While the price of fuel has increased around the country to record highs, Whatcom County seems to be particularly hard hit. The highest recorded average price for gas, $3.655, hit on March 24, and diesel hit $4.171 the day before.
Price samplings from states that surround Washington, however, show that prices are much lower in some areas: $3.16 in Boise, Idaho and $3.19 in Portland, Oregon, for example. It has been difficult for local economists to explain why this area has had such problems with price increases, however, and finger pointing abounds. People point to local gas stations, but it’s fairly clear that nationally, at least, gas stations are getting squeezed by higher fuel prices, and they are forced to slim their margins more and more.
And for retailers such as auto dealers, the double whammy of a decline in consumer spending and an increase in fuel prices has led to automakers predicting that 2008 will be the worst year for auto sales in the past 10 years.
Whatever the reason for rising fuel prices and its negative consequences for local businesses, one thing is clear — for companies to keep this rising cost at bay, creativity is required.
This is a great time for local businesses to start implementing incentives to save on fuel costs, both for the business and for employees. Now that summer is approaching and the skies are clearing (except for the errant March snow, naturally), this is a good time to start thinking about implementing employee bike programs at the workplace, for example.
Businesses around the state are beginning to jump on board with alternative transportation programs — and some are receiving funding by the state to do so. David Evans and Associates’ “Dare to Share” program was allocated $9,100 as a part of the state’s 2007-2009 Trip Reduction Performance Program. The company gives monetary incentives to employees to reduce single occupant vehicle trips through the use of carpooling, vanpooling, transit, cycling and walking. The company expects the project to reduce 12 vehicle trips per day in the first year, which is equivalent to 480 roundtrip vehicle miles per day.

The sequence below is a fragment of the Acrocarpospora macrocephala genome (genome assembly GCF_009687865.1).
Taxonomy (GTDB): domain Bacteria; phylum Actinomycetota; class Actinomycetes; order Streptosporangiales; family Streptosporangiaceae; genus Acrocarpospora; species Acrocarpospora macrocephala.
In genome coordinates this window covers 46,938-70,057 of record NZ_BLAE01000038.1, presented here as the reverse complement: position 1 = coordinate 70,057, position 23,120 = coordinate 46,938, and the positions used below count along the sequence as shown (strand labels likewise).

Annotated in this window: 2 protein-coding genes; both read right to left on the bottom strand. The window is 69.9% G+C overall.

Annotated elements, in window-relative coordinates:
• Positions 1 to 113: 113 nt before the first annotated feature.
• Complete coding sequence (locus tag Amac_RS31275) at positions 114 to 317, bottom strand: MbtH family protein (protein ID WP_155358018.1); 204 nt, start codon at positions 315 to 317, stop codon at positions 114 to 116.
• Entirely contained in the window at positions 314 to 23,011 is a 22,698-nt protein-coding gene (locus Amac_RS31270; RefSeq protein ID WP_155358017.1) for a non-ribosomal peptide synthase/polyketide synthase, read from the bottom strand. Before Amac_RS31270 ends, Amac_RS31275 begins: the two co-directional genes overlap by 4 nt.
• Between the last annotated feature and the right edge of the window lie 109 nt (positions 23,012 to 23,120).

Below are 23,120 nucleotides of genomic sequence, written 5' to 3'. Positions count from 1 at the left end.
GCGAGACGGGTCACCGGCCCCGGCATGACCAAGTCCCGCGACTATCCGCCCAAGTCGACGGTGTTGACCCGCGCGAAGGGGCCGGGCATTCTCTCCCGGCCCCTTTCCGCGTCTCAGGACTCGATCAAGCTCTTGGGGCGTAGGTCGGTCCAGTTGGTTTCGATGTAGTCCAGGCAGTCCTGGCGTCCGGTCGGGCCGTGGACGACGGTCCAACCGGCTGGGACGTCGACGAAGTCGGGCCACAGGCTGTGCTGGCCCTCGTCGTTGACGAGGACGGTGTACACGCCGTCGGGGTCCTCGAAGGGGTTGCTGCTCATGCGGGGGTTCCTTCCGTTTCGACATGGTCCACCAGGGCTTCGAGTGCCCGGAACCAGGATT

While not all businesses are able to receive funding for reducing trips, there are things they can do to help encourage alternative transportation. One is to promote the 11th annual Bike to Work or School Day, which is on Friday, May 16 this year. This annual event encourages and supports students and workers to bike or walk to school or work. Event organizers provide tables with goodies, water and friendly volunteers around the county and the city to offer support. Last year, a reported 7,400 people in Whatcom County took part. For more information on this event, visit www.mtbakerbikeclub.org.
As we all face fuel-cost increases, we need to rethink how we travel — and see if there are some things we can do differently.
— Vanessa Blackburn
by Rik Dalvit